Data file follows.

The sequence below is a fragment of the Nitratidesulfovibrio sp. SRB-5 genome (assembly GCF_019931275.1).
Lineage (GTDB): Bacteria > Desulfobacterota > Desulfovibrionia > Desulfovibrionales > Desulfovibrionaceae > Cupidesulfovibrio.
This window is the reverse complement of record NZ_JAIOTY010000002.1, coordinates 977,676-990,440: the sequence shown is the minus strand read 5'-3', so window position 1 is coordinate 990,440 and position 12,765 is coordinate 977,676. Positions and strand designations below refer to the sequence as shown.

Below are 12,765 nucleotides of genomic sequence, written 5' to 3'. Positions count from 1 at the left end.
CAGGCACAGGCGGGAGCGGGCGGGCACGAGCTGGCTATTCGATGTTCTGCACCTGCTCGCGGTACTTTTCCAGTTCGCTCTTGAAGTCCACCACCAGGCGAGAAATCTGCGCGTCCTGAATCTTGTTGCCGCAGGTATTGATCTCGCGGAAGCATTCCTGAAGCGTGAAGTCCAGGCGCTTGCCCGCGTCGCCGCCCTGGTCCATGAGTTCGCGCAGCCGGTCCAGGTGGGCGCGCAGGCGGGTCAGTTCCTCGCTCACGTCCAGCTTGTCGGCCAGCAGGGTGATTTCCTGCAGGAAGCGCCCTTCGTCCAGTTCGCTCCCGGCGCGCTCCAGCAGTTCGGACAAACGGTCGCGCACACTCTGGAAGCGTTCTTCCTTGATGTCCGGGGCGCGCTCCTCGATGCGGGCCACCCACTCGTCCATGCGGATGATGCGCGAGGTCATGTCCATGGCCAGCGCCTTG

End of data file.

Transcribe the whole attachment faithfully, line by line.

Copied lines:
The sequence below is a fragment of the Nitratidesulfovibrio sp. SRB-5 genome (assembly GCF_019931275.1).
Lineage (GTDB): Bacteria > Desulfobacterota > Desulfovibrionia > Desulfovibrionales > Desulfovibrionaceae > Cupidesulfovibrio.
This window is the reverse complement of record NZ_JAIOTY010000002.1, coordinates 977,676-990,440: the sequence shown is the minus strand read 5'-3', so window position 1 is coordinate 990,440 and position 12,765 is coordinate 977,676. Positions and strand designations below refer to the sequence as shown.

Below are 12,765 nucleotides of genomic sequence, written 5' to 3'. Positions count from 1 at the left end.
CAGGCACAGGCGGGAGCGGGCGGGCACGAGCTGGCTATTCGATGTTCTGCACCTGCTCGCGGTACTTTTCCAGTTCGCTCTTGAAGTCCACCACCAGGCGAGAAATCTGCGCGTCCTGAATCTTGTTGCCGCAGGTATTGATCTCGCGGAAGCATTCCTGAAGCGTGAAGTCCAGGCGCTTGCCCGCGTCGCCGCCCTGGTCCATGAGTTCGCGCAGCCGGTCCAGGTGGGCGCGCAGGCGGGTCAGTTCCTCGCTCACGTCCAGCTTGTCGGCCAGCAGGGTGATTTCCTGCAGGAAGCGCCCTTCGTCCAGTTCGCTCCCGGCGCGCTCCAGCAGTTCGGACAAACGGTCGCGCACACTCTGGAAGCGTTCTTCCTTGATGTCCGGGGCGCGCTCCTCGATGCGGGCCACCCACTCGTCCATGCGGATGATGCGCGAGGTCATGTCCATGGCCAGCGCCTTG